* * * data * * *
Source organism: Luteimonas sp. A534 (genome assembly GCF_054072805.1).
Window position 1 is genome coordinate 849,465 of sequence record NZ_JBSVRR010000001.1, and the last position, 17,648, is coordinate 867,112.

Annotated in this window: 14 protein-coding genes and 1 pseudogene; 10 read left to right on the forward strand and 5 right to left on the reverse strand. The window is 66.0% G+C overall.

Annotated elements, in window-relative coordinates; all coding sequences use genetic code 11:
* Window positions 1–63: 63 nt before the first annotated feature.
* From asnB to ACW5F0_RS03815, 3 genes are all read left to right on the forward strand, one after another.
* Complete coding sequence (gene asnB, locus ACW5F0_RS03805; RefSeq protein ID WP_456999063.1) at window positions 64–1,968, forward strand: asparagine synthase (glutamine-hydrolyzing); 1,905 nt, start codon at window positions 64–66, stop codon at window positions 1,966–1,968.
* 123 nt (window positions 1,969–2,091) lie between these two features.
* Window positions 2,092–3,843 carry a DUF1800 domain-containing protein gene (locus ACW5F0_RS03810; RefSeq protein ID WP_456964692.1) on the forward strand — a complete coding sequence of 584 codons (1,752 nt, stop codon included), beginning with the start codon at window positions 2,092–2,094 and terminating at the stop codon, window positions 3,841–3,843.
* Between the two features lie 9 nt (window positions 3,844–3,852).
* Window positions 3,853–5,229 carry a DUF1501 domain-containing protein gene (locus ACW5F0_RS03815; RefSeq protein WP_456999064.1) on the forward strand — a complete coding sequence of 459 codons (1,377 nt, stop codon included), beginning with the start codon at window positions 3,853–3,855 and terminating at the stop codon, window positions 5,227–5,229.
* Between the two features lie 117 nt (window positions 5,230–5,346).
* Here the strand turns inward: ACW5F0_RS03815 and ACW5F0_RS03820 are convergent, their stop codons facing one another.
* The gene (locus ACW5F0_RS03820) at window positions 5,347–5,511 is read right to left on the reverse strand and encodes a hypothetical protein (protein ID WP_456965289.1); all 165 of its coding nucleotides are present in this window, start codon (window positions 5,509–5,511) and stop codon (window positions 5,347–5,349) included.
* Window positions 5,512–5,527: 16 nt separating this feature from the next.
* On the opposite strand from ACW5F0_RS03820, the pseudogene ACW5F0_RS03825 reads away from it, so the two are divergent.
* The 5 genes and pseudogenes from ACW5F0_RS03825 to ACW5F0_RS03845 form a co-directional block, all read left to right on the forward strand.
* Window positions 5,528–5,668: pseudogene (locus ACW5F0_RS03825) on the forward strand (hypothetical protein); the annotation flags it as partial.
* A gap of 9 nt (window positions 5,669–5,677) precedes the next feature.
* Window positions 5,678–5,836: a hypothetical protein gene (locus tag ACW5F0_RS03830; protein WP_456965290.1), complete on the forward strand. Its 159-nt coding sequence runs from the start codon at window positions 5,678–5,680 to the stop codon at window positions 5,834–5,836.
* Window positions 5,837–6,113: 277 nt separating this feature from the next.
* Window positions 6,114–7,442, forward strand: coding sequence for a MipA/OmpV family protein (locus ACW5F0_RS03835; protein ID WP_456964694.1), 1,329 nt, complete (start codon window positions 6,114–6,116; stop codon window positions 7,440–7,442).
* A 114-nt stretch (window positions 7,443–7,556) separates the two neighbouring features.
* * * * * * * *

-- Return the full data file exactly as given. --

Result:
Source organism: Luteimonas sp. A534 (genome assembly GCF_054072805.1).
Window position 1 is genome coordinate 849,465 of sequence record NZ_JBSVRR010000001.1, and the last position, 17,648, is coordinate 867,112.

Annotated in this window: 14 protein-coding genes and 1 pseudogene; 10 read left to right on the forward strand and 5 right to left on the reverse strand. The window is 66.0% G+C overall.

Annotated elements, in window-relative coordinates; all coding sequences use genetic code 11:
* Window positions 1–63: 63 nt before the first annotated feature.
* From asnB to ACW5F0_RS03815, 3 genes are all read left to right on the forward strand, one after another.
* Complete coding sequence (gene asnB, locus ACW5F0_RS03805; RefSeq protein ID WP_456999063.1) at window positions 64–1,968, forward strand: asparagine synthase (glutamine-hydrolyzing); 1,905 nt, start codon at window positions 64–66, stop codon at window positions 1,966–1,968.
* 123 nt (window positions 1,969–2,091) lie between these two features.
* Window positions 2,092–3,843 carry a DUF1800 domain-containing protein gene (locus ACW5F0_RS03810; RefSeq protein ID WP_456964692.1) on the forward strand — a complete coding sequence of 584 codons (1,752 nt, stop codon included), beginning with the start codon at window positions 2,092–2,094 and terminating at the stop codon, window positions 3,841–3,843.
* Between the two features lie 9 nt (window positions 3,844–3,852).
* Window positions 3,853–5,229 carry a DUF1501 domain-containing protein gene (locus ACW5F0_RS03815; RefSeq protein WP_456999064.1) on the forward strand — a complete coding sequence of 459 codons (1,377 nt, stop codon included), beginning with the start codon at window positions 3,853–3,855 and terminating at the stop codon, window positions 5,227–5,229.
* Between the two features lie 117 nt (window positions 5,230–5,346).
* Here the strand turns inward: ACW5F0_RS03815 and ACW5F0_RS03820 are convergent, their stop codons facing one another.
* The gene (locus ACW5F0_RS03820) at window positions 5,347–5,511 is read right to left on the reverse strand and encodes a hypothetical protein (protein ID WP_456965289.1); all 165 of its coding nucleotides are present in this window, start codon (window positions 5,509–5,511) and stop codon (window positions 5,347–5,349) included.
* Window positions 5,512–5,527: 16 nt separating this feature from the next.
* On the opposite strand from ACW5F0_RS03820, the pseudogene ACW5F0_RS03825 reads away from it, so the two are divergent.
* The 5 genes and pseudogenes from ACW5F0_RS03825 to ACW5F0_RS03845 form a co-directional block, all read left to right on the forward strand.
* Window positions 5,528–5,668: pseudogene (locus ACW5F0_RS03825) on the forward strand (hypothetical protein); the annotation flags it as partial.
* A gap of 9 nt (window positions 5,669–5,677) precedes the next feature.
* Window positions 5,678–5,836: a hypothetical protein gene (locus tag ACW5F0_RS03830; protein WP_456965290.1), complete on the forward strand. Its 159-nt coding sequence runs from the start codon at window positions 5,678–5,680 to the stop codon at window positions 5,834–5,836.
* Window positions 5,837–6,113: 277 nt separating this feature from the next.
* Window positions 6,114–7,442, forward strand: coding sequence for a MipA/OmpV family protein (locus ACW5F0_RS03835; protein ID WP_456964694.1), 1,329 nt, complete (start codon window positions 6,114–6,116; stop codon window positions 7,440–7,442).
* A 114-nt stretch (window positions 7,443–7,556) separates the two neighbouring features.